Legal Actions. In April 2009, the Company received notice that the receiver for two companies that filed for the Italian law equivalent of bankruptcy protection in May 2004, Finmek Manufacturing SpA and Finmek Access SpA (collectively, the “Finmek Companies”), had filed a lawsuit under an Italian “claw back” law in Padua, Italy against Echelon, seeking the return of approximately $16.7 million in payments received by Echelon in the ordinary course of business for components we sold to the Finmek Companies prior to the bankruptcy filing. The Finmek Companies were among Enel’s third party meters manufacturers, and from time to time through January 2004, we sold components to the Finmek Companies that were incorporated into the electricity meters that were manufactured by the Finmek Companies and sold to Enel SpA for the Enel Project. We continue to believe that the Italian claw back law is not applicable to the circumstances surrounding our transactions with the Finmek Companies and that the claims of the Finmek Companies' receiver are without merit. We have continued to defend the lawsuit as a result. However, it is possible that we, with the consent of our Board of Directors, or the receiver for the Finmek Companies' could decide to pursue settlement of this matter in order to avoid the risk of an adverse judgment, limit administrative inconvenience and curtail litigation costs. In that event, we would make a determination as to whether a loss associated with this action was considered probable or reasonably possible, and we may be required to reserve an appropriate loss to cover an anticipated settlement.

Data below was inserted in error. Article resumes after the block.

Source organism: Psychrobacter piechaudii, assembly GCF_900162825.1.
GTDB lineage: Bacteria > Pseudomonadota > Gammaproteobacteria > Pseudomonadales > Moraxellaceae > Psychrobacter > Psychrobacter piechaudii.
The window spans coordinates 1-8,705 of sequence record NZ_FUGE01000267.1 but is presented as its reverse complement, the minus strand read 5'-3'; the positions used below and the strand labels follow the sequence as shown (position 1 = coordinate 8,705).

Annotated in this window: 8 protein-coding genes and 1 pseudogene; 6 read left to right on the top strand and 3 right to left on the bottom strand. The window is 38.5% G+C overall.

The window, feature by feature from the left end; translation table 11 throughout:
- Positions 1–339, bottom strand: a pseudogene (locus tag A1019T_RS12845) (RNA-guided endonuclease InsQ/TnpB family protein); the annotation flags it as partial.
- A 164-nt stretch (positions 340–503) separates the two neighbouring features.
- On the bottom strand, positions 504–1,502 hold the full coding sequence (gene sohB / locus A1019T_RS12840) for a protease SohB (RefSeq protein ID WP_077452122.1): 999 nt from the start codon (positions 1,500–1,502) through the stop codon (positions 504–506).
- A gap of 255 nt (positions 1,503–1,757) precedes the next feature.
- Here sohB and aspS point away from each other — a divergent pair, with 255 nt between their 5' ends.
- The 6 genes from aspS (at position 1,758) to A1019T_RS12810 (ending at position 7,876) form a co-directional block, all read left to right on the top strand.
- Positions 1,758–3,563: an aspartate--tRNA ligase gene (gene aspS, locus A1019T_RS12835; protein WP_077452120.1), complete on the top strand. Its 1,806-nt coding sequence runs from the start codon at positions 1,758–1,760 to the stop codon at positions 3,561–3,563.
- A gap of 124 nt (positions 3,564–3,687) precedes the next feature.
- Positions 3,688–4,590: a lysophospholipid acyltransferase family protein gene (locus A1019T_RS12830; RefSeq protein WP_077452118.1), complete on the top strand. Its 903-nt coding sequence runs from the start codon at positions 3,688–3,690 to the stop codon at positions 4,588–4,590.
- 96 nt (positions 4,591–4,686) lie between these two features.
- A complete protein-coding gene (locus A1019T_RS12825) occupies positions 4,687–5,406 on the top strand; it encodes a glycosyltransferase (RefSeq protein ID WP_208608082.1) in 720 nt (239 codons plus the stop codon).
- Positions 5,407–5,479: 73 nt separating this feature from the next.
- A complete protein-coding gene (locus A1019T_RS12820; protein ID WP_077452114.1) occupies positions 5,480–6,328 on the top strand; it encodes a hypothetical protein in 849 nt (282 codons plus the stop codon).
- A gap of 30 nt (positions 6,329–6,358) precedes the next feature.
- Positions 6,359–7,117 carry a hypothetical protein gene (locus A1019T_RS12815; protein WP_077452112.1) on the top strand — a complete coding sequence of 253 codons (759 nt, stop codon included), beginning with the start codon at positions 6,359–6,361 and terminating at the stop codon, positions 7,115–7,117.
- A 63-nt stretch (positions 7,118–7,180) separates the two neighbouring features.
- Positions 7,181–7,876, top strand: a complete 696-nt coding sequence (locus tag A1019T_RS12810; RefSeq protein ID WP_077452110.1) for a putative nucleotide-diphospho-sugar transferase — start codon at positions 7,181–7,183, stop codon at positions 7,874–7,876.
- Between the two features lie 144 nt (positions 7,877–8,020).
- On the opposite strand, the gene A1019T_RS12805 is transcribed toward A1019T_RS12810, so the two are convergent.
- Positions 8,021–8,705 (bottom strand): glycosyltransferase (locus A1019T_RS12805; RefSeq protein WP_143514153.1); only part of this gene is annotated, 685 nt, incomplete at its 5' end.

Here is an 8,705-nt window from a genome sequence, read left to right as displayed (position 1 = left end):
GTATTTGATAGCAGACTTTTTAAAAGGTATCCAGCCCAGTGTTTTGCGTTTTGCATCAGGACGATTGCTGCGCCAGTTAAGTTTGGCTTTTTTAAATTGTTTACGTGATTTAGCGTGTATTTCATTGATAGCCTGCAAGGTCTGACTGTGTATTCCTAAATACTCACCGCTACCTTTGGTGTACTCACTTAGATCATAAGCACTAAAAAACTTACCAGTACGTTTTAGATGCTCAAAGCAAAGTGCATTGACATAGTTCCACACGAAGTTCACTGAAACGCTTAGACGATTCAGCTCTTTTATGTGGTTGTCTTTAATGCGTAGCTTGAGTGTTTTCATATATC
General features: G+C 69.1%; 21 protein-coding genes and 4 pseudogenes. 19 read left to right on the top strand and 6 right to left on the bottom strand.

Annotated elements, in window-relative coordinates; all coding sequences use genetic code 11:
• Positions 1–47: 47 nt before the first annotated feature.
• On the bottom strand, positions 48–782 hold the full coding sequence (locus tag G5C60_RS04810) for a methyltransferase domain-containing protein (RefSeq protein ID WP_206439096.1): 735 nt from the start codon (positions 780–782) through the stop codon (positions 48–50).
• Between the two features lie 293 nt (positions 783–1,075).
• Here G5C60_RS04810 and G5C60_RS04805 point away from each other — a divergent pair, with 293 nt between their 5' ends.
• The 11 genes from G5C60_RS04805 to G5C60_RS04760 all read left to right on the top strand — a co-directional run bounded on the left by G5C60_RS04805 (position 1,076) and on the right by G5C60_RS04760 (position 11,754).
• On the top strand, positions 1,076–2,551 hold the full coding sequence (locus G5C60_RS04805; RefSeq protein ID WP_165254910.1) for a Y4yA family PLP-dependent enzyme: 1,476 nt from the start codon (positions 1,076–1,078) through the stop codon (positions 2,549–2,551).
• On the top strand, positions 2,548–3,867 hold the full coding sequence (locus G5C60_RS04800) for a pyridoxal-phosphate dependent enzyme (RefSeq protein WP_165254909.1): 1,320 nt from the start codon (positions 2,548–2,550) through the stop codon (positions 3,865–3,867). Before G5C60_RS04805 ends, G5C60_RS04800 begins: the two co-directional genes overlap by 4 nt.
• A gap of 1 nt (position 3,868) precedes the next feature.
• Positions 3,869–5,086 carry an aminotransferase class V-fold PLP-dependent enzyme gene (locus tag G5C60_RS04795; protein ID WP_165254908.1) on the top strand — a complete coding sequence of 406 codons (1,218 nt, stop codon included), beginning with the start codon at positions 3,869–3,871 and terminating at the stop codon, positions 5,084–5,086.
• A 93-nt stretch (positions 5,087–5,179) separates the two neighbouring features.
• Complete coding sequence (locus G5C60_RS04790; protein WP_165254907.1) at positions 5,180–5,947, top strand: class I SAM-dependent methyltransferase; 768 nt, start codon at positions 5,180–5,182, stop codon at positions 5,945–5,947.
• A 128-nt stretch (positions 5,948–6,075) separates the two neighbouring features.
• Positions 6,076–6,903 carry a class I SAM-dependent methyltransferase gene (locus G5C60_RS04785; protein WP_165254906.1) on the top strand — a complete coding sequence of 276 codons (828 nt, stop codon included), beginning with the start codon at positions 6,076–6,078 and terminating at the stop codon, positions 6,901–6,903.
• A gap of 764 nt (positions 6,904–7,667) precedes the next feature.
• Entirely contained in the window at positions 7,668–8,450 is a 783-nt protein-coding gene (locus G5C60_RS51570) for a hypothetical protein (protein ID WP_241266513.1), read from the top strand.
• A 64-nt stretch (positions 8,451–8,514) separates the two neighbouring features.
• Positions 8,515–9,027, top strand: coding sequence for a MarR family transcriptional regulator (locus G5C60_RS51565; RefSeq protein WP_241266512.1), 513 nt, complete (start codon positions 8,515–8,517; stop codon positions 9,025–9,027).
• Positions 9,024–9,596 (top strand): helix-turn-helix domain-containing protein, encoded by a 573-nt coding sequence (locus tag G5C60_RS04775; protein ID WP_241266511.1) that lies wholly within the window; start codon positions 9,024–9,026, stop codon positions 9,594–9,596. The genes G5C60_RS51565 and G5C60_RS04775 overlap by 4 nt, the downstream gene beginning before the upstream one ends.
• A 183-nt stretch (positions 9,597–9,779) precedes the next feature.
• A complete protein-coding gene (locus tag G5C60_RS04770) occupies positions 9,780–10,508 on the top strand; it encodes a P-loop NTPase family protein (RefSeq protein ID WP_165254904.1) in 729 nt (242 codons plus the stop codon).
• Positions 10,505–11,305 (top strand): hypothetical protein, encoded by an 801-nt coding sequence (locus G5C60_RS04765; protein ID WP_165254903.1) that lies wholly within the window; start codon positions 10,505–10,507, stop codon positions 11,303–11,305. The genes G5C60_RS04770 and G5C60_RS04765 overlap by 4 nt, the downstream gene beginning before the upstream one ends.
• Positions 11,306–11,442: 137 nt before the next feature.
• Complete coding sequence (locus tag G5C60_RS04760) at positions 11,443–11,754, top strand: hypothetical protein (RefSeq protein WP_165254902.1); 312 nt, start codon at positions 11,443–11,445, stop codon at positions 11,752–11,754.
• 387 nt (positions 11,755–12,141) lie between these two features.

From time to time, in the ordinary course of business, we are subject to legal proceedings, claims, investigations, and other proceedings, including claims of alleged infringement of third-party patents and other intellectual property rights, and commercial, employment, and other matters. In accordance with generally accepted accounting principles, we make a provision for a liability when it is both probable that a liability has been incurred and the amount of the loss can be reasonably estimated. These provisions are reviewed at least quarterly and adjusted to reflect the impacts of negotiations, settlements, rulings, advice of legal counsel, and other information and events pertaining to a particular case. While we believe we have adequately provided for such contingencies as of December 31, 2012, it is possible that our results of operations, cash flows, and financial position could be harmed by the resolution of any such outstanding claims.

As of December 31, 2012, our contractual obligations were as follows (in thousands):
 
Payments due by period
 
Total
 
Less than 1 year
 
2-3 years
 
4-5 years
 
More than 5 years
Lease financing obligations
$
25,378

 
$
3,254

 
$
6,738

 
$
7,108

 
$
8,278

Operating leases
7,096

 
1,432